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Organic Farms, Not GMOs, Can Sequester Over 3,000 Kgs of Greenhouse Gases Per Acre Every Year

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A team of scientists in Ireland studied the impact of pasture quality on milk production, dry matter intake from forages, and methane emissions from Holstein cows.

High quality pastures with younger growth and less herbage volume per acre/hectare provided grazing animals forage that is more readily digestible. As a result, high quality forages reduced methane emissions by 42 grams per day, or by about 10% based on typical enteric methane emission rates, when compared to the same cows grazed on nearby pastures with about twice the per acre/hectare volume of herbage.

Methane emissions from cows consuming high quality forages were reduced by 3.5 grams per kilogram of milk, representing about a 25% reduction from typical baseline levels of enteric methane emissions per kilogram of milk produced.

These findings are relevant to dairy farmers worldwide, and drive home the importance of pasture and grazing management in terms of the overall environmental footprint of dairy farm management systems.

Source: C.M. Wims, et al., "Effect of pregrazing herbage mass on methane production, dry matter intake, and milk production of grazing dairy cows during the mid-season period," Journal of Dairy Science, Vol. 93, No. 10, pages 4976-4985.

Organic Systems Show Great Promise in Reducing GHG Emissions in California

Organic management of vegetable and row crops in California's Central Valley has the potential to reduce net GHG emissions from soil by 3,496 kilograms (kg) of CO2-equivalents per hectare per year, compared to conventional management systems with standard tillage.

The "standard tillage" system in the "Long-term Research on Agricultural Systems" (LTRAS) study resulted in net soil GHG emissions of 1,081 kg CO2-equivalents per hectare/year.

Accordingly, the organic system brought about an approximately 4,500 kg reduction in CO2-equivalents per hectare per year.

In the LTRAS, conventional systems with conservation tillage performed about the same, and in some cases marginally worse, than the conventional system with standard tillage in terms of net soil GHG emissions.

Conventional systems with cover cropping did reduce net soil GHG emissions by about 1,000 kg/hectare/year, in effect making the conventional system+cover cropping neutral with respect to net soil GHG emissions.

Source: De Gryze, S., et al., "Simulating greenhouse gas budgets of four California cropping systems under conventional and alternative management," Ecological Applications, Vol. 20, No. 7, pages 1805-1819. October 2010.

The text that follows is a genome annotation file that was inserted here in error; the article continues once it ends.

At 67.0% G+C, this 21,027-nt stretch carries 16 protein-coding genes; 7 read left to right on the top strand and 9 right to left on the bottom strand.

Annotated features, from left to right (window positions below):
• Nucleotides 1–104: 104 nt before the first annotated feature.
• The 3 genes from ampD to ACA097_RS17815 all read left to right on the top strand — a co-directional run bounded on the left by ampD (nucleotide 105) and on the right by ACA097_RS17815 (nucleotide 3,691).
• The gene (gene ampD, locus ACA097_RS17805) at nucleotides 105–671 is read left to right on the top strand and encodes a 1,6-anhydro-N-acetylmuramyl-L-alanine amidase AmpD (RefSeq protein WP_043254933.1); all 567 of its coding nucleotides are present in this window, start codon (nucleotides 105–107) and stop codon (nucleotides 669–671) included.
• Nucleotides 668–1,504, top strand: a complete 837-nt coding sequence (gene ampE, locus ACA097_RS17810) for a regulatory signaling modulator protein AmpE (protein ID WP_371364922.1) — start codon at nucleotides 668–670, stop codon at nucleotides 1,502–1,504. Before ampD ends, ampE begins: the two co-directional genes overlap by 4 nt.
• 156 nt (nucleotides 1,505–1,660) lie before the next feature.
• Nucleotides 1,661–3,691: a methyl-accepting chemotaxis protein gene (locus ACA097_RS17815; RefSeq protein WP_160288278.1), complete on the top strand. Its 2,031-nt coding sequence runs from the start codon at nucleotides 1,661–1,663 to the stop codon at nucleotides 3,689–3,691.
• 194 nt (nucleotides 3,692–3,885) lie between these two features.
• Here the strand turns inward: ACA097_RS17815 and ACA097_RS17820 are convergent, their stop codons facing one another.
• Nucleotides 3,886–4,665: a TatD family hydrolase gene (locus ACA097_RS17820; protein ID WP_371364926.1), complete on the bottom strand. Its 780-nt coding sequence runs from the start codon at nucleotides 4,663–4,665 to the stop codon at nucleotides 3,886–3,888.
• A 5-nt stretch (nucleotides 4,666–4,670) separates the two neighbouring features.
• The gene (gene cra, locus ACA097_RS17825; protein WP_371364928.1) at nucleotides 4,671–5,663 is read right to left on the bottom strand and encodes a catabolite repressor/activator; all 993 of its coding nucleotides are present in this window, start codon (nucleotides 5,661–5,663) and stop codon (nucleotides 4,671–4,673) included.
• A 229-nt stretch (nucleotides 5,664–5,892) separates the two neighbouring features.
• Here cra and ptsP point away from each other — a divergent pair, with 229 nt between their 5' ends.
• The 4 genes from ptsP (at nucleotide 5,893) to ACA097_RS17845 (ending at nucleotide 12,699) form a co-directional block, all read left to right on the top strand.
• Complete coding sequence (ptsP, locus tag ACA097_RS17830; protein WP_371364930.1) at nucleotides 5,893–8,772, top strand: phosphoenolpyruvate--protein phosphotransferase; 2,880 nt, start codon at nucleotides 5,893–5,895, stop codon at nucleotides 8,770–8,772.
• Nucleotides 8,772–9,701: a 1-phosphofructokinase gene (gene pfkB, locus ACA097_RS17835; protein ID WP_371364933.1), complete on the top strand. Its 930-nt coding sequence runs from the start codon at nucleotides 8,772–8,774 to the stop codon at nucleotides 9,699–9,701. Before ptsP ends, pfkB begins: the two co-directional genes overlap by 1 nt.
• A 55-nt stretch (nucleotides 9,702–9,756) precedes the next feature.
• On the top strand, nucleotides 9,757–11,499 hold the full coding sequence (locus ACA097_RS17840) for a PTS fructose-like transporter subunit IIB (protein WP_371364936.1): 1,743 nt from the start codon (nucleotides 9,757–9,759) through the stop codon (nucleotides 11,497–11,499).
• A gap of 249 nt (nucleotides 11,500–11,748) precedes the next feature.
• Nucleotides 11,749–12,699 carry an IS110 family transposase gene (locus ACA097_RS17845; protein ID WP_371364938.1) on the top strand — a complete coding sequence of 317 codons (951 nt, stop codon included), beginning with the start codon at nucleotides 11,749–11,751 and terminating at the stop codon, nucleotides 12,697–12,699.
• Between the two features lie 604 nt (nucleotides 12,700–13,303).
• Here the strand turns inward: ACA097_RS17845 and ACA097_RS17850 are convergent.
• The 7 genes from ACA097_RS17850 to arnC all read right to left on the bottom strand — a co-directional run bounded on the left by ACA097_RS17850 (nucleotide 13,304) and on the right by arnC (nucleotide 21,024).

Editor's Note: This is an important, rigorous study that provides by far the most accurate and reliable estimates available of net soil GHG emissions under contemporary, intensive (organic or conventional) cropping systems in California.

Two striking insights emerge from this research.

In the quest to reduce agriculture's contribution to global warming, the most prominent and powerful coalition of agribusiness companies are promoting the combination of conservation tillage, GE seeds, and precision farming-guided fertilizer applications as the best way to reduce net GHG emissions. This study, along with others, shows why this combination of practices will bring about little or no change.

Conservation tillage, and even no-tillage does not result in appreciable, sustained soil carbon sequestration. The increase in soil organic matter in the top few inches of soil in no-till fields is accompanied by no increase or declines deeper in the soil profile.

GE seeds impact how farmers manage weeds and certain insects, but have marginal, if any impact on net GHG emissions.

Precision farming can bring about marginal gains in nitrogen use efficiency, and hence some reductions in nitrous oxide losses, but will do little to build soil organic matter and sequester substantial levels of carbon. The big gains from nutrient management come from incorporating cover crops plus animal manures in the soil profile.

Cover crops plus additions of compost and/or animal manures are core practices on organic farms in California, and indeed around the world. This California study shows that this combination of practices has the potential to turn significant GHG emissions into substantial reductions.

In addition, these same practices in organic systems help combat against yield losses in dry years, improve water quality, promote biodiversity and ecosystem stability, are safer for farm workers and consumers, and can increase net farm income. The major thing holding back the transition to organic fruit and vegetable production in California is consumer demand.
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